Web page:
Robert handed my lady into the hired vehicle, and took his seat opposite to her once more.
"Where are you going to take me?" she asked, at last. "I am tired of being treated like some naughty child, who is put into a dark cellar as a punishment for its offenses. Where are you taking me?"
"To a place in which you will have ample leisure to repent the past, Mrs. Talboys," Robert answered, gravely.
They had left the paved streets behind them, and had emerged out of a great gaunt square, in which there appeared to be about half a dozen cathedrals, into a small boulevard, a broad lamp-lit road, on which the shadows of the leafless branches went and came tremblingly, like the shadows of a paralytic skeleton. There were houses here and there upon this boulevard; stately houses, entre cour et jardin, and with plaster vases of geraniums on the stone pillars of the ponderous gateways. The rumbling hackney-carriage drove upward of three-quarters of a mile along this smooth roadway before it drew up against a gateway, older and more ponderous than any of those they had passed.
My lady gave a little scream as she looked out of the coach-window. The gaunt gateway was lighted by an enormous lamp; a great structure of iron and glass, in which one poor little shivering flame struggled with the March wind.
The coachman rang the bell, and a little wooden door at the side of the gate was opened by a gray-haired man, who looked out at the carriage, and then retired. He reappeared three minutes afterward behind the folding iron gates, which he unlocked and threw back to their full extent, revealing a dreary desert of stone-paved courtyard.
The coachman led his wretched horses into the courtyard, and piloted the vehicle to the principal doorway of the house, a great mansion of gray stone, with several long ranges of windows, many of which were dimly lighted, and looked out like the pale eyes of weary watchers upon the darkness of the night.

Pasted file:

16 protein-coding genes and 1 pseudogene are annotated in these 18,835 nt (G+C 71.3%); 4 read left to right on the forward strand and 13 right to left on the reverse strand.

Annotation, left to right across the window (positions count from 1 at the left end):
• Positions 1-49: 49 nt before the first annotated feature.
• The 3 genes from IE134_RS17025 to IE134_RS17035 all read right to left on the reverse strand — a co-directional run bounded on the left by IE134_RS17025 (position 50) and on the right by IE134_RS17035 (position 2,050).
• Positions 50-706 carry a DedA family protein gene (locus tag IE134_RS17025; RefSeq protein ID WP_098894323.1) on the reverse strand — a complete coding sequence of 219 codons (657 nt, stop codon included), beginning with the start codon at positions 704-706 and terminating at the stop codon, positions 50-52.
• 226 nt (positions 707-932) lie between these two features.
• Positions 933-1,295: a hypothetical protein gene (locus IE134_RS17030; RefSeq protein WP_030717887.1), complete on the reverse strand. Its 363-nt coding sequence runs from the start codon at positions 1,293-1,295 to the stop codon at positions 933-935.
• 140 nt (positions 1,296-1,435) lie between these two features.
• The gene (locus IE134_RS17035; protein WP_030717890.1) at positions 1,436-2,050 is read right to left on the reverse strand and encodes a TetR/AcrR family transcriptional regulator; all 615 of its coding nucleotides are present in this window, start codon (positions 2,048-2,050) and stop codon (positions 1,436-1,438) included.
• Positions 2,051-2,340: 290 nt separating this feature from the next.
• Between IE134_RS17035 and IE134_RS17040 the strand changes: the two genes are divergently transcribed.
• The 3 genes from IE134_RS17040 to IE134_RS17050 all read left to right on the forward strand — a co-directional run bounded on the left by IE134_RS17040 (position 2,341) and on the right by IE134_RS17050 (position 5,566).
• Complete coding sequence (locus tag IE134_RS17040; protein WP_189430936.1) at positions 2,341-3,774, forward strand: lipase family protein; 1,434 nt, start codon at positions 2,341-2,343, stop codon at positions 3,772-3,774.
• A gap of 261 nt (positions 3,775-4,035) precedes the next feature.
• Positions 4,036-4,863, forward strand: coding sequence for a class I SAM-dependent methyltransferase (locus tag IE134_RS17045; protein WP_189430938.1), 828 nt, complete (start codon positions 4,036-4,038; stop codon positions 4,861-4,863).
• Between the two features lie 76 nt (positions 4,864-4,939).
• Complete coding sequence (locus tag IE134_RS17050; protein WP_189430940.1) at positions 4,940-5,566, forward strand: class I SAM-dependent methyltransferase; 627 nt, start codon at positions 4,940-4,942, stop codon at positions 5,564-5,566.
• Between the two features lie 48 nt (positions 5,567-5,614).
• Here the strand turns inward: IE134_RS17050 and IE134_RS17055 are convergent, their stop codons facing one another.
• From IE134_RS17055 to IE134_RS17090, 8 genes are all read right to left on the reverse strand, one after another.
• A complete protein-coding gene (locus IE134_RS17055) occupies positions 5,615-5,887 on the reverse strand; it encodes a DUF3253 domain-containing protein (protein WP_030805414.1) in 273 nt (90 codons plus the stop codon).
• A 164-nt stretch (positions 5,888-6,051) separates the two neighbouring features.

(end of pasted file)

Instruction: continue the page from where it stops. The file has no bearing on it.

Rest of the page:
My lady, watchful and quiet as the cold stars in the wintry sky, looked up at these casements with an earnest and scrutinizing gaze. One of the windows was shrouded by a scanty curtain of faded red; and upon this curtain there went and came a dark shadow, the shadow of a woman with a fantastic head dress, the shadow of a restless creature, who paced perpetually backward and forward before the window.
Sir Michael Audley's wicked wife laid her hand suddenly upon Robert's arm, and pointed with the other hand to this curtained window.
"I know where you have brought me," she said. "This is a MAD-HOUSE."
Mr. Audley did not answer her. He had been standing at the door of the coach when she addressed him, and he quietly assisted her to alight, and led her up a couple of shallow stone steps, and into the entrance-hall of the mansion. He handed Dr. Mosgrave's letter to a neatly-dressed, cheerful-looking, middle-aged woman, who came tripping out of a little chamber which opened out of the hall, and was very much like the bureau of an hotel. This person smilingly welcome Robert and his charge: and after dispatching a servant with the letter, invited them into her pleasant little apartment, which was gayly furnished with bright amber curtains and heated by a tiny stove.
"Madam finds herself very much fatigued?" the Frenchwoman said, interrogatively, with a look of intense sympathy, as she placed an arm-chair for my lady.
"Madam" shrugged her shoulders wearily, and looked round the little chamber with a sharp glance of scrutiny that betokened no very great favor.
"WHAT is this place, Robert Audley?" she cried fiercely. "Do you think I am a baby, that you may juggle with and deceive me—what is it? It is what I said just now, is it not?"
"It is a maison de sante, my lady," the young man answered, gravely. "I have no wish to juggle with or to deceive you."
My lady paused for a few moments, looking reflectively at Robert.